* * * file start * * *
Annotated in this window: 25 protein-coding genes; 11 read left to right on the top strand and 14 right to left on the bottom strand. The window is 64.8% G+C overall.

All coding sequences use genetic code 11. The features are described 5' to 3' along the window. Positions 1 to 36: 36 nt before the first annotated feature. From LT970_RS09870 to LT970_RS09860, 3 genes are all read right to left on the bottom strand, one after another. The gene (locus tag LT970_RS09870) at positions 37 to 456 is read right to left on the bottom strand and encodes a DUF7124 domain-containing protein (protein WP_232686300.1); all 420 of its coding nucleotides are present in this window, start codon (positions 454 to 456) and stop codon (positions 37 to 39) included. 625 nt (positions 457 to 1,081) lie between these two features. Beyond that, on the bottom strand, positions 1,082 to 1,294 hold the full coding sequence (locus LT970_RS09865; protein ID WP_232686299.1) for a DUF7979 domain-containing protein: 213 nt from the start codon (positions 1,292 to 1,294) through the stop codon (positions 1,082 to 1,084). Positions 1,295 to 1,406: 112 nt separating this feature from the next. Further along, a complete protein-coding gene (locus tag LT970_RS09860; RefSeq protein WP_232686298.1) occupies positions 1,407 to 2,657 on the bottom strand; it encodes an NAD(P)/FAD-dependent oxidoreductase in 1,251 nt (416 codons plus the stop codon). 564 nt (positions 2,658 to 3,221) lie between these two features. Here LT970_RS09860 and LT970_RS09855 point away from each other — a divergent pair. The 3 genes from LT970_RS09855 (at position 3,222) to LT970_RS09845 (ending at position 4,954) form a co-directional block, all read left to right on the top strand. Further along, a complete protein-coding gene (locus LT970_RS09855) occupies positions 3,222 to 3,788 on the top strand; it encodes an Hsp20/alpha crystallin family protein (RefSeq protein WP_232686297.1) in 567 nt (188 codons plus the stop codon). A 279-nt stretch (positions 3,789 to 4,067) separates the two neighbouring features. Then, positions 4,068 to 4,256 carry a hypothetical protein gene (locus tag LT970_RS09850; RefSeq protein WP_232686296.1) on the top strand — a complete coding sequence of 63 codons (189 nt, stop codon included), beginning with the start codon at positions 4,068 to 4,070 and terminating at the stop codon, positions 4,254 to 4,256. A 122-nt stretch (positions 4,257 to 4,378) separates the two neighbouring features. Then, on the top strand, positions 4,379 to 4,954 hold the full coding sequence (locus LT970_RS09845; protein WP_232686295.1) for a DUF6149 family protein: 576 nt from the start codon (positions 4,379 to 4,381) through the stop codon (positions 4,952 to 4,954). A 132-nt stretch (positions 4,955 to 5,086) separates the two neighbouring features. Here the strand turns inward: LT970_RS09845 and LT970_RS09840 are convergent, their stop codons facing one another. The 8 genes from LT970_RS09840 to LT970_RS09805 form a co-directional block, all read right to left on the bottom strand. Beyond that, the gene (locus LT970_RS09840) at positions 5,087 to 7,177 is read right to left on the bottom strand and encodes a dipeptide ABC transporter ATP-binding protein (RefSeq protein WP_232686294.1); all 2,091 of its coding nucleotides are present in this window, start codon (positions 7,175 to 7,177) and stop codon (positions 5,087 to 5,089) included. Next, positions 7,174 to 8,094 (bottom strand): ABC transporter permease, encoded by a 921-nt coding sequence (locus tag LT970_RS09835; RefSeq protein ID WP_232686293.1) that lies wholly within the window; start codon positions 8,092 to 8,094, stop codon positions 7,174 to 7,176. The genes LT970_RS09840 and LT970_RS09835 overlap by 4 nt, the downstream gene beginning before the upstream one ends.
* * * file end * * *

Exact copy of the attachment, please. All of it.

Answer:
Annotated in this window: 25 protein-coding genes; 11 read left to right on the top strand and 14 right to left on the bottom strand. The window is 64.8% G+C overall.

All coding sequences use genetic code 11. The features are described 5' to 3' along the window. Positions 1 to 36: 36 nt before the first annotated feature. From LT970_RS09870 to LT970_RS09860, 3 genes are all read right to left on the bottom strand, one after another. The gene (locus tag LT970_RS09870) at positions 37 to 456 is read right to left on the bottom strand and encodes a DUF7124 domain-containing protein (protein WP_232686300.1); all 420 of its coding nucleotides are present in this window, start codon (positions 454 to 456) and stop codon (positions 37 to 39) included. 625 nt (positions 457 to 1,081) lie between these two features. Beyond that, on the bottom strand, positions 1,082 to 1,294 hold the full coding sequence (locus LT970_RS09865; protein ID WP_232686299.1) for a DUF7979 domain-containing protein: 213 nt from the start codon (positions 1,292 to 1,294) through the stop codon (positions 1,082 to 1,084). Positions 1,295 to 1,406: 112 nt separating this feature from the next. Further along, a complete protein-coding gene (locus tag LT970_RS09860; RefSeq protein WP_232686298.1) occupies positions 1,407 to 2,657 on the bottom strand; it encodes an NAD(P)/FAD-dependent oxidoreductase in 1,251 nt (416 codons plus the stop codon). 564 nt (positions 2,658 to 3,221) lie between these two features. Here LT970_RS09860 and LT970_RS09855 point away from each other — a divergent pair. The 3 genes from LT970_RS09855 (at position 3,222) to LT970_RS09845 (ending at position 4,954) form a co-directional block, all read left to right on the top strand. Further along, a complete protein-coding gene (locus LT970_RS09855) occupies positions 3,222 to 3,788 on the top strand; it encodes an Hsp20/alpha crystallin family protein (RefSeq protein WP_232686297.1) in 567 nt (188 codons plus the stop codon). A 279-nt stretch (positions 3,789 to 4,067) separates the two neighbouring features. Then, positions 4,068 to 4,256 carry a hypothetical protein gene (locus tag LT970_RS09850; RefSeq protein WP_232686296.1) on the top strand — a complete coding sequence of 63 codons (189 nt, stop codon included), beginning with the start codon at positions 4,068 to 4,070 and terminating at the stop codon, positions 4,254 to 4,256. A 122-nt stretch (positions 4,257 to 4,378) separates the two neighbouring features. Then, on the top strand, positions 4,379 to 4,954 hold the full coding sequence (locus LT970_RS09845; protein WP_232686295.1) for a DUF6149 family protein: 576 nt from the start codon (positions 4,379 to 4,381) through the stop codon (positions 4,952 to 4,954). A 132-nt stretch (positions 4,955 to 5,086) separates the two neighbouring features. Here the strand turns inward: LT970_RS09845 and LT970_RS09840 are convergent, their stop codons facing one another. The 8 genes from LT970_RS09840 to LT970_RS09805 form a co-directional block, all read right to left on the bottom strand. Beyond that, the gene (locus LT970_RS09840) at positions 5,087 to 7,177 is read right to left on the bottom strand and encodes a dipeptide ABC transporter ATP-binding protein (RefSeq protein WP_232686294.1); all 2,091 of its coding nucleotides are present in this window, start codon (positions 7,175 to 7,177) and stop codon (positions 5,087 to 5,089) included. Next, positions 7,174 to 8,094 (bottom strand): ABC transporter permease, encoded by a 921-nt coding sequence (locus tag LT970_RS09835; RefSeq protein ID WP_232686293.1) that lies wholly within the window; start codon positions 8,092 to 8,094, stop codon positions 7,174 to 7,176. The genes LT970_RS09840 and LT970_RS09835 overlap by 4 nt, the downstream gene beginning before the upstream one ends.